Demonstrators posing as a liberal Tea Party disrupted service at banks across the country on Saturday, in an effort to spotlight the gimmicks multi-billion dollar corporations use to avoid paying their fair share in taxes.
Self-organized through anti-austerity movement U.S. Uncut, regional captains helped organize demonstrators at more than 40 different branches of Bank of America. The newly-minted group was inspired by an article published recently in The Nation by Johann Hari: "How to Build a Progressive Tea Party." Hari writes:
Imagine a parallel universe where the Great Crash of 2008 was followed by a Tea Party of a very different kind ... Instead of the fake populism of the Tea Party, there is a movement based on real populism. It shows that there is an alternative to making the poor and the middle class pay for a crisis caused by the rich. It shifts the national conversation ... This may sound like a fantasy--but it has all happened. The name of this parallel universe is Britain. As recently as this past fall, people here were asking the same questions liberal Americans have been glumly contemplating: Why is everyone being so passive? Why are we letting ourselves be ripped off? Why are people staying in their homes watching their flat-screens while our politicians strip away services so they can fatten the superrich even more?
Hari evokes the spirit of UK Uncut -- a movement made up of British citizens, who, in the face of brutal budget cuts, have sought to shame corporate tax dodgers through public demonstrations -- and suggests Americans follow suit. U.S. Uncut is doing just that; though many members of the group have disowned the title of Tea Party, telling HuffPost that while they were inspired by the article in The Nation, they do not want to be identified as an opposition group.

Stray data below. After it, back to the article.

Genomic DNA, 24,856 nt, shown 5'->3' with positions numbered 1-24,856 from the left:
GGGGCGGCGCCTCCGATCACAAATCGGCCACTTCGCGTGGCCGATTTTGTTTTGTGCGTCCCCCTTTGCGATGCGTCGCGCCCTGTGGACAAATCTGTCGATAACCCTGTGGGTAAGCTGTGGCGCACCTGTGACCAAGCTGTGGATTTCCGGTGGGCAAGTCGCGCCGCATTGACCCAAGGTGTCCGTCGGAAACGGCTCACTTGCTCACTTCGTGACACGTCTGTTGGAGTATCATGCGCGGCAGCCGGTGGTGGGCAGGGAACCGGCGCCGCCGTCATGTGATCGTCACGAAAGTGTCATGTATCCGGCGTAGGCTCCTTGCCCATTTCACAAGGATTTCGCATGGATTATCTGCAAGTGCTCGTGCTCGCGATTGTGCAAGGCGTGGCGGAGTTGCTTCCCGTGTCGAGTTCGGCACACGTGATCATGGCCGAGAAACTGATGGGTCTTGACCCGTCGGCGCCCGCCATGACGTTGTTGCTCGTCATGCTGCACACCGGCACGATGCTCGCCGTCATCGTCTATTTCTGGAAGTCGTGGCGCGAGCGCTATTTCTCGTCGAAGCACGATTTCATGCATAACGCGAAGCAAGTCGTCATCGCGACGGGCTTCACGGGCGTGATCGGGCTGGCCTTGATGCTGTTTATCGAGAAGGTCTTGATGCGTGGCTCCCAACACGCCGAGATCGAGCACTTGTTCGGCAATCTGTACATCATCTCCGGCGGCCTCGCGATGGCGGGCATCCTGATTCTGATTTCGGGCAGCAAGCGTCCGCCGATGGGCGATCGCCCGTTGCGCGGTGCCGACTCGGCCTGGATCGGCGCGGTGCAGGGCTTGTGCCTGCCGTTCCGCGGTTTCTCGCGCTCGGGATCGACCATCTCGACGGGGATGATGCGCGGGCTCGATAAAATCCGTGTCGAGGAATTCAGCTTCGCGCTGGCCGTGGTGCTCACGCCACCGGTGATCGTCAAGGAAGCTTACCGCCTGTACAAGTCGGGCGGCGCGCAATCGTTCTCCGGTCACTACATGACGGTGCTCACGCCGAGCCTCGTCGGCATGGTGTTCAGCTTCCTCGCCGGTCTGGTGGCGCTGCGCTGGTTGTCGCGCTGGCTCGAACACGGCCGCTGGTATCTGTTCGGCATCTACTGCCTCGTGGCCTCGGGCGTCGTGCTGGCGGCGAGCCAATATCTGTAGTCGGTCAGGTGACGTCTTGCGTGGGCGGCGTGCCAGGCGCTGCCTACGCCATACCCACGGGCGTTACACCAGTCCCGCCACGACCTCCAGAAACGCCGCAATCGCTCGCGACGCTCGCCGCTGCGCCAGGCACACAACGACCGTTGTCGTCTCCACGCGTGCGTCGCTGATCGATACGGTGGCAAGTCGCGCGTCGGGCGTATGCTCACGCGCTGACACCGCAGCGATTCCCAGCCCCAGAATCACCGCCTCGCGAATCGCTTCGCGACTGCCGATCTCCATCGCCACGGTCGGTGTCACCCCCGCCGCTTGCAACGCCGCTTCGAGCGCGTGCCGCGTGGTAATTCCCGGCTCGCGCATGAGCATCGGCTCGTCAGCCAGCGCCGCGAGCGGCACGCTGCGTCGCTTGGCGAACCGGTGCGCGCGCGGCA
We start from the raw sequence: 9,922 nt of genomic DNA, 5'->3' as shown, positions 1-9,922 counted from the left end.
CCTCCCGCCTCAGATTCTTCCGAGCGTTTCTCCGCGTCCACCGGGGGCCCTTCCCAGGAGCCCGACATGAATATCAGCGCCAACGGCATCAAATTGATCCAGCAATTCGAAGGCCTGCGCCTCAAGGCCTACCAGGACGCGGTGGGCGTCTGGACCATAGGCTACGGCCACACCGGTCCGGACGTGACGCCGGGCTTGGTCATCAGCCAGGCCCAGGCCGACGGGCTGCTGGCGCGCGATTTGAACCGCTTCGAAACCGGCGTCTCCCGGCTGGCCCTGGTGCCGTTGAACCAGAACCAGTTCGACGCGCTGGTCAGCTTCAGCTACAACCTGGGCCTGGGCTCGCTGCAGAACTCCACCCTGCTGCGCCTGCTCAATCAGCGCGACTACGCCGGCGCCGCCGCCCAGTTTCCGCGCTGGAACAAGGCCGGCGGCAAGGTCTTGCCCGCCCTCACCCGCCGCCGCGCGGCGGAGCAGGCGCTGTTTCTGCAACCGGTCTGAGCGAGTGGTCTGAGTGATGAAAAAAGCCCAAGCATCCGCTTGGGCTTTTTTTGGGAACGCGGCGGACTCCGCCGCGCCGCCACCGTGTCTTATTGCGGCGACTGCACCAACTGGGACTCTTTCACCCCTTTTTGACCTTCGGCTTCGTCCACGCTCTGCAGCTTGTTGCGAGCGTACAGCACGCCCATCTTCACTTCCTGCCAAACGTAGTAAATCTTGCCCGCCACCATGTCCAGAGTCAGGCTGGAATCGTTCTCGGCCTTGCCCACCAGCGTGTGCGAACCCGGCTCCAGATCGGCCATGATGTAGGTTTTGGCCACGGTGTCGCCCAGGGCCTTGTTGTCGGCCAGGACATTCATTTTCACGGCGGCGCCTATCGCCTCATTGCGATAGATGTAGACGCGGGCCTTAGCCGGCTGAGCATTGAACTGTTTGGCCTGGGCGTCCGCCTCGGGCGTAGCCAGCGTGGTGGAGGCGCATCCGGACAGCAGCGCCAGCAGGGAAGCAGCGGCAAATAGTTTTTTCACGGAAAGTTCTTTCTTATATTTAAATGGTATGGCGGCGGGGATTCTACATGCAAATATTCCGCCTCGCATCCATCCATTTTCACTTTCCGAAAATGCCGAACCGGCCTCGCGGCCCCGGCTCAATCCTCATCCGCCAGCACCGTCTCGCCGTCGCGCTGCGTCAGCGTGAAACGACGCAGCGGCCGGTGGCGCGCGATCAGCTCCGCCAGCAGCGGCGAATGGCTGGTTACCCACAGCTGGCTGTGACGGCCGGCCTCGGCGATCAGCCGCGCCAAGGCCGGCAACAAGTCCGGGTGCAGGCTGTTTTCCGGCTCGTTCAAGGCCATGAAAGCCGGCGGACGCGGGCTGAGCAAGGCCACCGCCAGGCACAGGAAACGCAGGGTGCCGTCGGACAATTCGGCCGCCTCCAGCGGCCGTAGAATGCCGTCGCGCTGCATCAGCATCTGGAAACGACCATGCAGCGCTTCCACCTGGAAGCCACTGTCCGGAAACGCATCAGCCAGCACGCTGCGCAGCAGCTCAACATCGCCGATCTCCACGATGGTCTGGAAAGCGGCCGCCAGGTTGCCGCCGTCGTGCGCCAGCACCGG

Saturday marked the group's first coordinated event.
"Billionaires got bonuses, bailouts and tax cuts, too -- the least they can do is pay their fair share of taxes," said Ryan Clay, a 28-year-old media analyst who helped organize the U.S. Uncut demonstration in Washington, DC. "I got inspired, other people got inspired, we met online, and we're working through social media to really bring these abhorrent facts to the public."
A rally in San Francisco drew scores of protesters to a branch of Bank of America at Union Square; dressed in ordinary street clothes, they filed into the bank one by one, getting in line to speak with the tellers. Each of them carried a fake check from Bank of America made out to "The United States c/o Tax Paying Citizens," for $1.5 billion. The sum would cover all the bank's unpaid taxes on its 2009 earned income of $4.4 billion, demonstrators said.
Only a few people had presented their fake checks to the tellers before the bank temporarily closed for business; protesters were peacefully escorted out of the building by the police. Once on the street, however, they stayed put and kept handing out fake checks, which had facts about corporate tax avoidance written in fine print on the back, as fliers. "Two-thirds of all U.S. corporations do not pay federal income tax," the fliers said. "BofA is the largest bank and the 5th largest corporation in America."